I’ve been sick this last week, which has been tough, but at least my family hasn’t deserted me in search of greener pastures.
It seems to be the season for bugs and things, and a lass at work and her husband have had a slow Easter weekend coughing and feeling unwell, made all the worse for it happening on a long weekend with no hope of claiming a sick day.
“Mumma, this is not very good,” her Girl5 sympathized with her.
Actually, ‘sympathized’ isn’t an adequate description of her statement: ‘complained’ sums it up better.
“I asked for a packet of biscuits an hour ago, Mumma, and you still haven’t got them for me.”
My work mate swears it was only ten minutes.
Can I just point out, this happens here as well but our kids are much less articulate at expressing their displeasure. ‘Aaarhhhaaaaahhhar!’ is more what our lot say, combined with a lot of finger stabbing at the pantry. Not that it does them much good because I don’t hear them. Sometimes, deliberately.
“I’m sorry, love, but Mumma and Pappa aren’t feeling very well at the moment,” my friend explained, rising to the task and fetching Girl5 her snack. “We’re a bit sick.”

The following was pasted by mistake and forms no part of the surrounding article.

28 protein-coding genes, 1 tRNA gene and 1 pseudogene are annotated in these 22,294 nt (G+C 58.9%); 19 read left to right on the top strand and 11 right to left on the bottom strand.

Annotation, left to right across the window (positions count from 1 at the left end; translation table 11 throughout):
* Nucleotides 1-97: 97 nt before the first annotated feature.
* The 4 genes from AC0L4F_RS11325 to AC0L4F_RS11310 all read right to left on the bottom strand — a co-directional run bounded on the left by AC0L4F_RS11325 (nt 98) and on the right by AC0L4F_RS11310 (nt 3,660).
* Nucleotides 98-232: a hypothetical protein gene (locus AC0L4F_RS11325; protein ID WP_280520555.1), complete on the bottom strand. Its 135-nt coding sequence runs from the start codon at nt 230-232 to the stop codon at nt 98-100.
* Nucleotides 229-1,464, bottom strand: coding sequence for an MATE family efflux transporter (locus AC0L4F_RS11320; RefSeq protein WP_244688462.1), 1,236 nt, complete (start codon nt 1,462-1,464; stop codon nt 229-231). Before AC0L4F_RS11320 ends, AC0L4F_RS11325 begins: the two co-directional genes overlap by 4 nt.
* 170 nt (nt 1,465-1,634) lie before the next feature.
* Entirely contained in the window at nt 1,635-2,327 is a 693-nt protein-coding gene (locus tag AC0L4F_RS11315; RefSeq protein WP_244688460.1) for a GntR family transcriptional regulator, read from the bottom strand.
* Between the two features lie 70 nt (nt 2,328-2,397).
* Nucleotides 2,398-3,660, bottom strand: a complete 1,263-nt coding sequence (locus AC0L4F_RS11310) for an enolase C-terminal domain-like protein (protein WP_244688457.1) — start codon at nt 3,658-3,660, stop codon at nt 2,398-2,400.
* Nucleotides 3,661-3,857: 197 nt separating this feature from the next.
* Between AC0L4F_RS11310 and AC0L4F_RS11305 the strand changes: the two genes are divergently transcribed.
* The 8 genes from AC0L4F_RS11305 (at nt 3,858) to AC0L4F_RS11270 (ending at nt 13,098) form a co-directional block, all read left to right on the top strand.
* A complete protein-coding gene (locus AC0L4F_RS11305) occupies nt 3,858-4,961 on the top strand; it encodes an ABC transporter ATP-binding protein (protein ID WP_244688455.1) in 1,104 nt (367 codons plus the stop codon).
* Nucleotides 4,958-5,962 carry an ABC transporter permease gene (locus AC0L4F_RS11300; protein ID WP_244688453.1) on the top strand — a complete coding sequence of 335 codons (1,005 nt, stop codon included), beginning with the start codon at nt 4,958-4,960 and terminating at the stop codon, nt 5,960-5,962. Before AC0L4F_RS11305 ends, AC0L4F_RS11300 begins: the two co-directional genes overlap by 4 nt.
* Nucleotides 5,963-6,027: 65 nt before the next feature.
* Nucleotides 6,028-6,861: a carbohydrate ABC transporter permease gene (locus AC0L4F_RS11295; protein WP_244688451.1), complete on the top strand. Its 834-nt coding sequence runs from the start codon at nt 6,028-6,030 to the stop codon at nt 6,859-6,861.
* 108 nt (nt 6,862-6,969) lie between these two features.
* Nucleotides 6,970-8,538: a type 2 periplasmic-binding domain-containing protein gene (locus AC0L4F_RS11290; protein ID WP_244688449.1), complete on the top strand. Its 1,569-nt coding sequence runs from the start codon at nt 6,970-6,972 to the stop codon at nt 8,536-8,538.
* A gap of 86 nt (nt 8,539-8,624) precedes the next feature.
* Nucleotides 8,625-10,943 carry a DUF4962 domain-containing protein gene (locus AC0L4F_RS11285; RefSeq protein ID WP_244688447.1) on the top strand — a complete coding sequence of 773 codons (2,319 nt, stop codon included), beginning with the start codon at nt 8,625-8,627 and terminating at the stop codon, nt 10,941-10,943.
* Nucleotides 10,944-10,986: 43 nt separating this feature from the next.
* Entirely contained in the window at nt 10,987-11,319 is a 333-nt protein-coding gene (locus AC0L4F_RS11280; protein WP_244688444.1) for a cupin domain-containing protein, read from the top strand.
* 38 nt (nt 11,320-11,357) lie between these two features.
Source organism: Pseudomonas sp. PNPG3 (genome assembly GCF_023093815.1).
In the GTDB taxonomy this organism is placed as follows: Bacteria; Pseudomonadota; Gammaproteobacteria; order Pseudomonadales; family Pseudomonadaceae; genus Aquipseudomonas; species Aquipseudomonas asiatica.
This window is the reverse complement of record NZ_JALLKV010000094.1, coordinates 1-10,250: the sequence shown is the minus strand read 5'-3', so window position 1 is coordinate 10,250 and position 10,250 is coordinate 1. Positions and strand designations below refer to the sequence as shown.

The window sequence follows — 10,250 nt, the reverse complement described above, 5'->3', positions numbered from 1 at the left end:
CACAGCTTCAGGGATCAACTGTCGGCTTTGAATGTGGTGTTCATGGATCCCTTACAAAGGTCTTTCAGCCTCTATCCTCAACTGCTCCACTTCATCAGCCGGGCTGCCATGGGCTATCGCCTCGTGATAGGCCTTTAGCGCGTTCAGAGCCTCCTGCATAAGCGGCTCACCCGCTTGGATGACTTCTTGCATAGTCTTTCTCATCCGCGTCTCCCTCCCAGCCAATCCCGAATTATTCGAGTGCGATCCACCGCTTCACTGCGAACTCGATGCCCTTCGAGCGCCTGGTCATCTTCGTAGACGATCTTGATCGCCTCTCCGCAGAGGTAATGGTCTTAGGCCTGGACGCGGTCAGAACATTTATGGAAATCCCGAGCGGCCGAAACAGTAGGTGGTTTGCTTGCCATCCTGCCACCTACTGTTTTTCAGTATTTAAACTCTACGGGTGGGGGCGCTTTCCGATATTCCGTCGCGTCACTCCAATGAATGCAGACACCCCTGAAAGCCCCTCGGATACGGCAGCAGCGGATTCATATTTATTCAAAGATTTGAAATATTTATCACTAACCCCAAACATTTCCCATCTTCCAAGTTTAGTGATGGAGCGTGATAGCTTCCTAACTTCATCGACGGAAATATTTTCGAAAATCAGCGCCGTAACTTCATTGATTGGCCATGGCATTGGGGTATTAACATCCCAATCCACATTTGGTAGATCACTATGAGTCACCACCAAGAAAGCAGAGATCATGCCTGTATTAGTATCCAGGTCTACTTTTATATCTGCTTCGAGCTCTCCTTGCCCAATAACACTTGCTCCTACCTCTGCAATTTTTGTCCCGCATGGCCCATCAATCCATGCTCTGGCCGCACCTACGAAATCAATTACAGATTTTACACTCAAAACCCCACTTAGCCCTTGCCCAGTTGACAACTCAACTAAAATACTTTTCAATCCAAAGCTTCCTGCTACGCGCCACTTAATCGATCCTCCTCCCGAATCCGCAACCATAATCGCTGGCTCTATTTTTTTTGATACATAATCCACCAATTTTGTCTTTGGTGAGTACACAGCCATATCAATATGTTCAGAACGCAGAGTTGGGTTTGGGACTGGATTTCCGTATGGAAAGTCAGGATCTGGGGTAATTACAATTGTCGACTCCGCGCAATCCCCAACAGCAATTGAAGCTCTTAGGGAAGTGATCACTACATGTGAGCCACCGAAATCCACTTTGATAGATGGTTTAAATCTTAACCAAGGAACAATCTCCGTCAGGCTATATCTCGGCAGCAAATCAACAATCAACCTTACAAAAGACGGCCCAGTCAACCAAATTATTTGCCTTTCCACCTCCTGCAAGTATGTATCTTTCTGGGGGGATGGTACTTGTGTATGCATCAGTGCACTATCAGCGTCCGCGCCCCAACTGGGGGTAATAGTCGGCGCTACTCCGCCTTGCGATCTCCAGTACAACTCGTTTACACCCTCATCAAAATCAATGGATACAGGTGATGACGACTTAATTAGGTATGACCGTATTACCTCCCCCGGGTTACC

“I see,” Girl5 said. She chomped on a few biscuits while looking thoughtful. “Well, this isn’t good enough,” she said finally, and stomped off.
My friend watched her go, gave serious consideration to rolling her eyes, decided against it because if they rolled back she wasn’t sure she would be able to get them to come back down and let her see where she was going, took several teetering steps and flopped back onto the lounge. She thinks she even managed to nod off for a few seconds.
“Here, Mumma,” her daughter suddenly announced a foot from her ear.
My friend opened her eyes. They struggled to focus at first, unaccustomed as they were to finding a focal point a mere half inch in front of them. It was a phone.
“It’s Auntie J,” said Girl5.
“Wha…?” my colleague said into the phone.
“Apparently,” said her sister, “I’m taking your daughter for a day or two because you’re not up to looking after her.”
Yes, it seems the level of service had sufficiently dropped at their place to the point where a change of venue was called for.
That’s one smart five year old.
Meanwhile, my kids are still standing in front of the pantry, bellowing and pointing and getting hungrier by the minute.
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